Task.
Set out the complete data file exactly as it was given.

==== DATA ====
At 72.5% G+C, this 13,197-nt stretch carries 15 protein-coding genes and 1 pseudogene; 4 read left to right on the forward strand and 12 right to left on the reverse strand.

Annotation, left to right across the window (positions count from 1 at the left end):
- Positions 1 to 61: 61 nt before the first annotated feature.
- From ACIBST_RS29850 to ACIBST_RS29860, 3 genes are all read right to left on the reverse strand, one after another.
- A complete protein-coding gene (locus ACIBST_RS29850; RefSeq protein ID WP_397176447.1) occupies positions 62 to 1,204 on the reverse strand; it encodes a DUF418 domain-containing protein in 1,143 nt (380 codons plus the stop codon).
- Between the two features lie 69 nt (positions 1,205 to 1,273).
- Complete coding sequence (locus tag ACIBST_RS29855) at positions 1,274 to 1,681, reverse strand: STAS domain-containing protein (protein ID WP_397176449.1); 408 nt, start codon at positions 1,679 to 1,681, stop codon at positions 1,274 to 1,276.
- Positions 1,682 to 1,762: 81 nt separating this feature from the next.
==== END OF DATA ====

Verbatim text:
At 72.5% G+C, this 13,197-nt stretch carries 15 protein-coding genes and 1 pseudogene; 4 read left to right on the forward strand and 12 right to left on the reverse strand.

Annotation, left to right across the window (positions count from 1 at the left end):
- Positions 1 to 61: 61 nt before the first annotated feature.
- From ACIBST_RS29850 to ACIBST_RS29860, 3 genes are all read right to left on the reverse strand, one after another.
- A complete protein-coding gene (locus ACIBST_RS29850; RefSeq protein ID WP_397176447.1) occupies positions 62 to 1,204 on the reverse strand; it encodes a DUF418 domain-containing protein in 1,143 nt (380 codons plus the stop codon).
- Between the two features lie 69 nt (positions 1,205 to 1,273).
- Complete coding sequence (locus tag ACIBST_RS29855) at positions 1,274 to 1,681, reverse strand: STAS domain-containing protein (protein ID WP_397176449.1); 408 nt, start codon at positions 1,679 to 1,681, stop codon at positions 1,274 to 1,276.
- Positions 1,682 to 1,762: 81 nt separating this feature from the next.